New research has found that only a quarter of workers in the UK have had a pay rise so far this year.
The Chartered Institute for Personnel and Development published findings showing that 75% of workers are facing a pay freeze.
With nearly half of the nation (47%) concerned about their debts and the increased cost of gas and electricity, the pay freeze could leave many feeling a bitter chill this coming winter.
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The findings however, reflect the governmentís current pay freeze across the majority of the public sector.
Four out of five public servants said they had not received a pay increase.
6 % of those questioned even reported to taking a pay cut. As the cost of living increases many are worried about the effects of earning less.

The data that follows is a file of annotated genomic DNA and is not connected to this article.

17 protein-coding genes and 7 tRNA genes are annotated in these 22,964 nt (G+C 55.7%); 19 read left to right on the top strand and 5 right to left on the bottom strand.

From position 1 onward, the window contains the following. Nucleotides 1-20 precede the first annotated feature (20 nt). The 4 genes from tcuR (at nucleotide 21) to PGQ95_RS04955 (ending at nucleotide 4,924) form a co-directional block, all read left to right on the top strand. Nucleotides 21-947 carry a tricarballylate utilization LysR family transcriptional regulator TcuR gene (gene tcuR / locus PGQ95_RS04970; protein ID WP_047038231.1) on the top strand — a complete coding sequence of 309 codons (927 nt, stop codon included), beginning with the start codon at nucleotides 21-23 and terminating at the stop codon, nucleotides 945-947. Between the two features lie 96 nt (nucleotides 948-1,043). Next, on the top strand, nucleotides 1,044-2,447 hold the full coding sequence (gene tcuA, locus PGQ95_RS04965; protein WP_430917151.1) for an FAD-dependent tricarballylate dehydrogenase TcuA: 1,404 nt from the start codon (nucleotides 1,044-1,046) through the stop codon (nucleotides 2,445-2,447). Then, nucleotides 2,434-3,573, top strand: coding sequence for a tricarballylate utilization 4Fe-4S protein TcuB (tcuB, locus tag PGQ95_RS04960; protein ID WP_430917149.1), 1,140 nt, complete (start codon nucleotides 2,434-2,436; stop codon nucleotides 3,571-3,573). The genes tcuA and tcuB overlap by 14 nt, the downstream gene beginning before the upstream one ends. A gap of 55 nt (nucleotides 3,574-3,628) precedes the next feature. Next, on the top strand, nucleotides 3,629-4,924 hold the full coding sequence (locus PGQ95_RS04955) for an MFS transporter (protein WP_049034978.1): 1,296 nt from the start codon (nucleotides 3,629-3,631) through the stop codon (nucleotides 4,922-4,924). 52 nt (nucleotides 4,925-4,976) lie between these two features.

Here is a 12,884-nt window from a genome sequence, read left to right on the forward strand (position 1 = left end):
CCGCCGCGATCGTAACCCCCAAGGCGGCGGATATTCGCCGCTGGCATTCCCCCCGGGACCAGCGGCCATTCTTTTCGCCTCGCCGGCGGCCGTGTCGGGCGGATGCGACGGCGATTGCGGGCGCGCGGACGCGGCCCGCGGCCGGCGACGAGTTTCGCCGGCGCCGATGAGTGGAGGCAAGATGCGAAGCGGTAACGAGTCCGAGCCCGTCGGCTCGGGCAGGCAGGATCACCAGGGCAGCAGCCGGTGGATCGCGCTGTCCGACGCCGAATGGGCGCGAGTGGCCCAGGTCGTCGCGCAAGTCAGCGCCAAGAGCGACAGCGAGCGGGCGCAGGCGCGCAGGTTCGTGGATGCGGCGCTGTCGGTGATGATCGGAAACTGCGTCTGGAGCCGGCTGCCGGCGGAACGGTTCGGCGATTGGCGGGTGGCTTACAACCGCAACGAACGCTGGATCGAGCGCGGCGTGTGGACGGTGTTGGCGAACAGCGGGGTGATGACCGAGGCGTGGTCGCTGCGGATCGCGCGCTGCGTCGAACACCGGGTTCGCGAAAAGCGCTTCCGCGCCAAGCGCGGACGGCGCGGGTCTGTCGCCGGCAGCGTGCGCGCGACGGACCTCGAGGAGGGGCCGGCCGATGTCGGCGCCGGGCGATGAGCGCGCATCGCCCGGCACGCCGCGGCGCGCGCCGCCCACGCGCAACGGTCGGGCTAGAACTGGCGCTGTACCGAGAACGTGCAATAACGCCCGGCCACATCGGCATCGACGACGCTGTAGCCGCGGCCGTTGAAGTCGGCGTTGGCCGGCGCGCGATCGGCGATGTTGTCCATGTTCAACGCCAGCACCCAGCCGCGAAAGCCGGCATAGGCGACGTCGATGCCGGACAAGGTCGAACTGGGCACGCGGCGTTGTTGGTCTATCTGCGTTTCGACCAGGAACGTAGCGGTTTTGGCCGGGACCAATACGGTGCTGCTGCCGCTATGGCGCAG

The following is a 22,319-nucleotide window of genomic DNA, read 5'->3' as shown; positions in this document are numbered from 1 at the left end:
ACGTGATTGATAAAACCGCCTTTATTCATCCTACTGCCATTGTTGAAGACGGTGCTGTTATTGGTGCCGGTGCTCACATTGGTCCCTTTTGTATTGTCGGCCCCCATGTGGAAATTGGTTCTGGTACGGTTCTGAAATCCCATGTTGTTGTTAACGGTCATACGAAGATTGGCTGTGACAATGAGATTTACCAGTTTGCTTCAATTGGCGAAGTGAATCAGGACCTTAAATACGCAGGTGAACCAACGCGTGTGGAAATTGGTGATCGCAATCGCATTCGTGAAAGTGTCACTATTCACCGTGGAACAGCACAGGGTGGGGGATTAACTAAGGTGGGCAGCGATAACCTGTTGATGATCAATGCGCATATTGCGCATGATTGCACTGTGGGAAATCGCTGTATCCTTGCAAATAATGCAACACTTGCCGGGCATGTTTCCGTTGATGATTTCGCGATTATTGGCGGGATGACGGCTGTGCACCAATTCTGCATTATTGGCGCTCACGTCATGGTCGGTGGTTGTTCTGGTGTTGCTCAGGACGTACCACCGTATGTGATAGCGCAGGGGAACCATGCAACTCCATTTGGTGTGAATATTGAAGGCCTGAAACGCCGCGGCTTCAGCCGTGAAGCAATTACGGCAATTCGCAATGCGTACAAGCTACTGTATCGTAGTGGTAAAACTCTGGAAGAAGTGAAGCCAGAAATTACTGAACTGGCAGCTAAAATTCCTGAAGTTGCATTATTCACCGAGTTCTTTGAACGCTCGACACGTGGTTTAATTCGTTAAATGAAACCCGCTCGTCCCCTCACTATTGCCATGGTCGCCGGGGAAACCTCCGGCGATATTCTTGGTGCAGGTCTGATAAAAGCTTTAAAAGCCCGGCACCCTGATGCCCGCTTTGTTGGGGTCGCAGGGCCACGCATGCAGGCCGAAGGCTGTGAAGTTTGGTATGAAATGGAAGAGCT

Those living up North will face harder financial times as the North West has been labeled theí pay freeze capital of the UKî. 75% of Northern workers are getting no additional funds to their salaries this year.
Strikes loom as many staff are unhappy with proposed pay freezes.
Trade union GMB members at Scottish water have rejected pay freezes for 2011/2012 and almost 80% of staff at the charity organization, Action for Children, have voted in favour of industrial action over pay freeze disputes.
Chancellor George Osborne imposed a two-year pay freeze on public sector workers in his emergency budget in June 2010.
The Chancellor did however promise that those earning £21,000 or less would receive a flat pay increase of £250 for each year.
With the recent debt crisis taking hold of the Euro zone, the Chancellor today suggested that we should ìthank Godî that Britain had not joined the principal European currency.
However, we are not in the clear, with inflation expected to rise in the autumn. We may be feeling the pinch for some to come yet.